Burlington and Elon K-9 officers are training three new K-9s for their individual departments.
Burlington K-9 handlers Jason Comer and Carley Swiggett and Elon K-9 handler Ditra Graves began their eight-week training class with their new dogs Gunner, Koda and Lucas, respectively. The dogs and their handlers started the class Monday, Aug. 20, withÂ state K-9 Instructor Jim OâBrien, who will teach the dogs tracking, criminal apprehensionÂ â which includes biting offendersÂ â article searches, drug detection for marijuana, heroin, cocaine and methamphetamine, and obedience.
âWe look for really high driven dogs,â OâBrien said. âIf you are looking to hire an employee, you want a really driven person. That is what we are doing.â
The dogs and their handlers will train every day as well as night shifts to ensure the dogs are exposed to everything they will see in their everyday life.
âThe dogs need to be exposed to everything they are going to see on the street,â OâBrien said.
At the end of the training course, the dogs and their handlers will undergo a certification process where the dogs must complete a series of tasks. This includes tracking in distracting environments, drug searches in vehicles, buildings, parcels and outside areas and apprehension work, which is sending the dog to bite an offender, call the dog off from biting the offender and even stopping the dog halfway to biting the offender.
âWith the bite work, there is a lot of control,â OâBrien said. âThey send the dog on the bad guy and about halfway there, the guy surrenders. They have to say âheelâ and call the dog back. It is really the only tool in law enforcement that they can call back after they deploy it. If they shoot a gun, they canât call the bullet back. They can call back a dog.â
The dogs, which were bred in Europe, vary by age and breed. Gunner is 11 months old, and a German shepherd and Belgian Malinois mix. Koda isÂ 2 years old and a purebred German shepherd. Lucas is 2Â˝ years old and a purebred Belgian Malinois.
Burlington began its search for two new K-9s in April, and Elon asked for one in June. They asked for OâBrienâs assistance as his kennel in Wilson County is filled with dogs who are either brand new, somewhat done with training or almost done.
Even though the training course is mostly meant for the dogs, it is also the best way for the handlers to bond with the dogs and learn about them.
âEvery dog is just like us,â Comer said. âThey got different personalities and different quirks and manners and things like that.â
One way the handlers and trainer work with the dogs is by using a bite pillow or a toy that will get the dog to chase. This also enforces positive training.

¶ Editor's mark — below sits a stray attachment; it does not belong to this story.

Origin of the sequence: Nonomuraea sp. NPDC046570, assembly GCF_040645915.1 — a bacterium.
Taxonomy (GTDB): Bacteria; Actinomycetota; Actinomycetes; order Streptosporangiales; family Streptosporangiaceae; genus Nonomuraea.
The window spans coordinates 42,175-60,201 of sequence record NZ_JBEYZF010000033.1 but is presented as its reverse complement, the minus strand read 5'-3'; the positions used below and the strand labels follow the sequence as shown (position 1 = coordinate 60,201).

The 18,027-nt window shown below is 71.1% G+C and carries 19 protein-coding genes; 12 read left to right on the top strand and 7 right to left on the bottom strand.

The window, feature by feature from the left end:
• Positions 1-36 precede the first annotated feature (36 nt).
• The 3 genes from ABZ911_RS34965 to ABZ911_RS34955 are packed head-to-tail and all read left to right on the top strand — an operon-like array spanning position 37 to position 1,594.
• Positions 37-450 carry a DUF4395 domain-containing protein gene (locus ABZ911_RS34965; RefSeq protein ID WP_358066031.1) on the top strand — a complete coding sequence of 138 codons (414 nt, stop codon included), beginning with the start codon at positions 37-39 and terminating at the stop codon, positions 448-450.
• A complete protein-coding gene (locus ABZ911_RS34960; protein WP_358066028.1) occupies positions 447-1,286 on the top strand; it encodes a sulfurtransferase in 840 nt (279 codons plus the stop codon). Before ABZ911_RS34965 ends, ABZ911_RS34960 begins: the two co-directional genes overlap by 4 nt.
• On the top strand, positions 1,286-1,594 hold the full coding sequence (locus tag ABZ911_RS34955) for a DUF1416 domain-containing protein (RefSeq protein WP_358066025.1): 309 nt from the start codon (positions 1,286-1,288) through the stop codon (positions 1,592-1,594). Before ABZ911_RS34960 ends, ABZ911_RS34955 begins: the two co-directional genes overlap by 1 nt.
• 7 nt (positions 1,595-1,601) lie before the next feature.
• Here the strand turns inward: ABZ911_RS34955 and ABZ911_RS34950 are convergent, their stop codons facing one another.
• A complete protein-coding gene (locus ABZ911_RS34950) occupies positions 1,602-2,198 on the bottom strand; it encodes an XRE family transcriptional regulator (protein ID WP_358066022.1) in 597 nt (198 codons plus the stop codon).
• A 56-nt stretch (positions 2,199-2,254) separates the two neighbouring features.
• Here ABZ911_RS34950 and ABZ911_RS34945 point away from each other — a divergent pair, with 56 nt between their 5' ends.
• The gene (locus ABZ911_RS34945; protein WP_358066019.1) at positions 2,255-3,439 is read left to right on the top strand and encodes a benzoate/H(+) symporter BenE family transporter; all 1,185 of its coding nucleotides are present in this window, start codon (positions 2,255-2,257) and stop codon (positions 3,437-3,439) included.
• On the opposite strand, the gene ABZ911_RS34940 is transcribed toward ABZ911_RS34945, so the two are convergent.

âWe use that for his prey item, if you will,” OâBrien said. âMost of the dogs like to bite, so it teaches them to have a full bite. It teaches them how to bite, and also it is a reward.
âWe donât want little frontal bites. The whole idea is if he bites a bad guy, he is not biting the guy all over the place. We are not looking to hurt the guy,â OâBrien said. âWe are looking to make the guy stop what he is not supposed to be doing. We want the dog to hold on on one spot. That way [the guy] is not riddled with bites.â
The bite pillow and other toys also teach the dogs that everything they are doing is a game.
âThese dogs are not mean,â OâBrien said. âThey are not mean at all. We donât select mean dogs. These dogs have no idea that the bad guy wants to hurt them. We trick them into believing this is all fun.â
OâBrien will even go so far as to shout or shake the toy around or pretend he is hurt to encourage the dogs.
âYou want to dog to understand this is a fun game. The more he bites, the funner it becomes,â OâBrien said. âIt is about building him up and making him strong. That is what you do with a kid. You try to teach him to play a game or whatever, and you got to make him stronger and stronger. We are a sparring partner for the dog.â
The trainer explained that they typically look for social dogs with high drives, as that is the preferred type of K-9 nowadays.
âIf they are mean, we wonât even look at them,â OâBrian said. âThey need to be really social. These guys arenât going to want to work with a dog that is going to try to bite their face off every time.â
In the cases where the dogs are not compatible with the handlers or they do become aggressive, the department will either send the dog back to where it came from or try to adopt it out to another handler.
Reporter Kate Croxton can be reached at firstname.lastname@example.org or 336-506-3078. Follow her on Twitter at @katecroxtonBTN.